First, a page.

Sciatica & Leg Pain

Sciatic nerve
Your sciatic nerve is the longest and largest nerve in your body. It begins in your lower back as five smaller nerves joining together and extends to your pelvis, thigh, knee, calf, ankle, foot and toes.

What is Sciatica?
When this large nerve becomes inflamed the condition is called sciatica and the pain can be intense! The pain may follow the path of your nerve-down the back of your legs and thighs, down to your ankle, foot and toes-but it can also radiate to your back!
Along with pain there may be burning, pins and needles, tingling, prickling, crawling sensations or tenderness. Ironically, the leg may also feel numb!

To complicate matters, although sciatica pain is usually in the back of the legs or thighs, in some people it can be in the front or side of the legs or even hips. For some, the pain is in both legs: bilateral sciatica!

Like a Knife
The quality of the pain may vary. There may be constant throbbing but then it may let up for hours or even days, it may ache or be knife-like. Sometimes postural changes, like lying down or changing positions, affect the pain and sometimes they don’t.

In severe cases, sciatica can cause a loss of reflexes or even a wasting of calf muscles. For sciatica sufferers, a good night’s sleep may be a thing of the past. Simple things like walking, bending, turning, sitting or standing up can be difficult or impossible.

Those with low back pain and sciatica show the highest level of disability of all back pain patients.(1)

Causes of Sciatica
Like most other conditions, sciatica has a wide variety of causes. An unhealthy spine with a protruded or ruptured disc which can irritate the sciatic nerve is one cause. Sciatica has been reported following accidents, injuries and even childbirth, usually due to spinal misalignment.(2) However, advanced diabetes can also cause sciatic nerve irritation, as can arthritis, constipation, tumors and even vitamin deficiencies.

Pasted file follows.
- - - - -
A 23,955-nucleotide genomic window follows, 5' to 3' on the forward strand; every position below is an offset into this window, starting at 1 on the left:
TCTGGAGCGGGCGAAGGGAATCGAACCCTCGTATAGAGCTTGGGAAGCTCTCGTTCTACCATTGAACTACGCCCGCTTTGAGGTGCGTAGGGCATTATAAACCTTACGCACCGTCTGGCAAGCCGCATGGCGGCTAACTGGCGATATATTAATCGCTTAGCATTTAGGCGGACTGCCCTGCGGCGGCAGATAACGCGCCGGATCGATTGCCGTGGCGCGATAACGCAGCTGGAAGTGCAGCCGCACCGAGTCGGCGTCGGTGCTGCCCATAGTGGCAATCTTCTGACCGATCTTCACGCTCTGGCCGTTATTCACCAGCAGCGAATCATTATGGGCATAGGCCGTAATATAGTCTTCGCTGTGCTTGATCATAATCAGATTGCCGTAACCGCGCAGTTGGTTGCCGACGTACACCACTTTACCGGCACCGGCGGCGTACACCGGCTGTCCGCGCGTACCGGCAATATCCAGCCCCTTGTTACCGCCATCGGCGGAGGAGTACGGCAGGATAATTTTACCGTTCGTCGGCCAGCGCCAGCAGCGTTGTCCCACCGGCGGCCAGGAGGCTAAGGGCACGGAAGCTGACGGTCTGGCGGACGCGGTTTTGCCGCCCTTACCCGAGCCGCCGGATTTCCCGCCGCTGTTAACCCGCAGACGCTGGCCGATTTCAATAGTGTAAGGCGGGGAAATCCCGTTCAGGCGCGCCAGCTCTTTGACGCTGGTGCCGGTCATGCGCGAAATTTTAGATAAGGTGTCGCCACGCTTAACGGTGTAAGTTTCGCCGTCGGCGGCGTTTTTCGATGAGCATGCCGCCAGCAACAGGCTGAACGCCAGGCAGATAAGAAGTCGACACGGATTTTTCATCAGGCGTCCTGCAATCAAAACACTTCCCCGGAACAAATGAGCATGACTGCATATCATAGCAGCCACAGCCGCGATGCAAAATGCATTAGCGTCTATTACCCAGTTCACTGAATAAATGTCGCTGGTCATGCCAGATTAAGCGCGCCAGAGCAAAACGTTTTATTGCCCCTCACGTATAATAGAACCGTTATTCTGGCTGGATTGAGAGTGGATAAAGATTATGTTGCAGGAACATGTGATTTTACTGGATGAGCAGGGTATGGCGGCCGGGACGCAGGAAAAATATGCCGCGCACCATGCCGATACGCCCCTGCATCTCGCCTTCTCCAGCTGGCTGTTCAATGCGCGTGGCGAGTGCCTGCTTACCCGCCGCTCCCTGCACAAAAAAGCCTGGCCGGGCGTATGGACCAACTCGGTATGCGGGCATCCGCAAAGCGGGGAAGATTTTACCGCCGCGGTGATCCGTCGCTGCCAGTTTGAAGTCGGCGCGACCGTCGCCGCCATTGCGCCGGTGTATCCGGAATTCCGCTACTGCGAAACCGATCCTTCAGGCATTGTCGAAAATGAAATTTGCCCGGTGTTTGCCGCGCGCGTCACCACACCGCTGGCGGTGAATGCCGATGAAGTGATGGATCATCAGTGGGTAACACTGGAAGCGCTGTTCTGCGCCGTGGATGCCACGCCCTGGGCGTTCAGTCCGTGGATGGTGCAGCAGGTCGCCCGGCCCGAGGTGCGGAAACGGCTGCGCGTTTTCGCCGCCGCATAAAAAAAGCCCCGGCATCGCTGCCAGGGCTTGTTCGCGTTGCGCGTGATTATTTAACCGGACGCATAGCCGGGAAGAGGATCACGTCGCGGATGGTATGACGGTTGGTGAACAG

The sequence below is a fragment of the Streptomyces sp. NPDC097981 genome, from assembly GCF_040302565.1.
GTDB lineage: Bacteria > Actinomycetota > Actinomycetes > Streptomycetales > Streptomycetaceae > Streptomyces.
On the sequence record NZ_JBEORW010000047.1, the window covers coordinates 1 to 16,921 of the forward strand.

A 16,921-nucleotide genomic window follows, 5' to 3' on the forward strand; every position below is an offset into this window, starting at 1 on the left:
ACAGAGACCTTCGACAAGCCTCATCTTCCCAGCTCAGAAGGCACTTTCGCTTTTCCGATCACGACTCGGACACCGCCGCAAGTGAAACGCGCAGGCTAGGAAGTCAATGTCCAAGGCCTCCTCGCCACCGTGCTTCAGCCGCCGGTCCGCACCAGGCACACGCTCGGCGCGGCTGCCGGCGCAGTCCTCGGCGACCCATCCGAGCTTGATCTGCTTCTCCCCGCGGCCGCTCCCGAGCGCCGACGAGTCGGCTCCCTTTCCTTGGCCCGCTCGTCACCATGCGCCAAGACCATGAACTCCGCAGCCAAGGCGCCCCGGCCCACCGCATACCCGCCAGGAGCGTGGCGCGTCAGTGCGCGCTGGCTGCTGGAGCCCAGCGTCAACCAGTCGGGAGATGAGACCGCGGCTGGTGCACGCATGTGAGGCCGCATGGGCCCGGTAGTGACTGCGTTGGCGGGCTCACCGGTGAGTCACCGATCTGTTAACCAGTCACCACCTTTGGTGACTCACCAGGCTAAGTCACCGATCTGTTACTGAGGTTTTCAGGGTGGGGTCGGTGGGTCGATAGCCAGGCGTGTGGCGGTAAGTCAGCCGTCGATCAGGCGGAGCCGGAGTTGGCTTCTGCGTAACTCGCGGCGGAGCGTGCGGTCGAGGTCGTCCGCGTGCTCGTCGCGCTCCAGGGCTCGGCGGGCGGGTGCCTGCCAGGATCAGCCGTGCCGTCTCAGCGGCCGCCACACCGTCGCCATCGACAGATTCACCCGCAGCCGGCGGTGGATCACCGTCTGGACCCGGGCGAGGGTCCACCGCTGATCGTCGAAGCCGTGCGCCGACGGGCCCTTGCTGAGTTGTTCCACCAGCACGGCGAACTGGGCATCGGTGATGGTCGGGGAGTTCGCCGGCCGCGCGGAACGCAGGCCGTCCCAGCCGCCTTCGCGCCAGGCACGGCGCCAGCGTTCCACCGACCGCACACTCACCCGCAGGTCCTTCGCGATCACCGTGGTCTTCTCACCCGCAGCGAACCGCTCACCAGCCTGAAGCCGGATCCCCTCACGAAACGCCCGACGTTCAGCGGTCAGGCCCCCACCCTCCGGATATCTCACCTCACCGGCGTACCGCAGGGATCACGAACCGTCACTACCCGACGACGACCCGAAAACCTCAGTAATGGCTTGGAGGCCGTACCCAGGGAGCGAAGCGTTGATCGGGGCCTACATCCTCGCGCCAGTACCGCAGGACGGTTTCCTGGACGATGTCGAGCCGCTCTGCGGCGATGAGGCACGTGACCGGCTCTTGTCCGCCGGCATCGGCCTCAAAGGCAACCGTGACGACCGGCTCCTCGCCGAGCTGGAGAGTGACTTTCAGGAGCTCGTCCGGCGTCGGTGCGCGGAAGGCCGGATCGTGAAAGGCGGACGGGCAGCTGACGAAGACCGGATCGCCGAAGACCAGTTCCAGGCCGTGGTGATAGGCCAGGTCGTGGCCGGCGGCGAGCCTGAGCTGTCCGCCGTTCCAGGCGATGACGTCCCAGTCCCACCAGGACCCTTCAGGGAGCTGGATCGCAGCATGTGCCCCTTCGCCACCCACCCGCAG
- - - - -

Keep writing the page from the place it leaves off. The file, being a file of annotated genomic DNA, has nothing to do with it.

The Medical Approach
The medical approach to sciatica is usually to treat its symptoms with painkillers, muscle relaxers and orthopedic devices such as traction and physical therapy. Sciatica is particularly frustrating to treat with drugs because in many cases even strong painkillers bring little or no relief. Patients with sciatica are significantly more likely to be prescribed opioids for their condition.(3)

However, relief may be obtained by injecting painkillers directly into the nerve roots! As with all painkillers, there is always a risk of drug dependency. In extreme cases orthopedic surgery may be performed.

For years medical doctors have prescribed bed rest for sciatica, yet there is little objective data to show it works. In fact there is increasing evidence that it is ineffective for low back pain as well as sciatica.(4)

The Chiropractic Approach
Many sciatica sufferers have experienced dramatic relief after chiropractic care.(5-6) Many sufferers of sciatica and leg pain have found that chiropractic was superior to traction and pain injections, often saving them from spinal surgery.(7-9)

An interesting study of 44 workers with sciatic pain so severe they were hospitalized was performed in Norway. The hospital chiropractor performed adjustments and 91% returned to work full-time within an average of 21.1 days (others returned at reduced work levels). The average patient with sciatica is disabled for 72 days; in this study, the time to return to work was just 21 days- a 70% reduction.(10)

In a controlled study four different approaches (spinal care, traction and two types of injections) were used to deal with low back pain and sciatica. The group that had spinal care experienced the greatest degrees of recovery. Interestingly, a large number in the traction group eventually required surgery.(11)

In another study 20 patients aged 20-65 with low back-related leg pain were divided into three groups that were given medical care, chiropractic care or steroid injections. After 12 weeks the medical and steroid injection groups showed no advantage over the safer, non-drug improvements the chiropractic patients experienced.(12)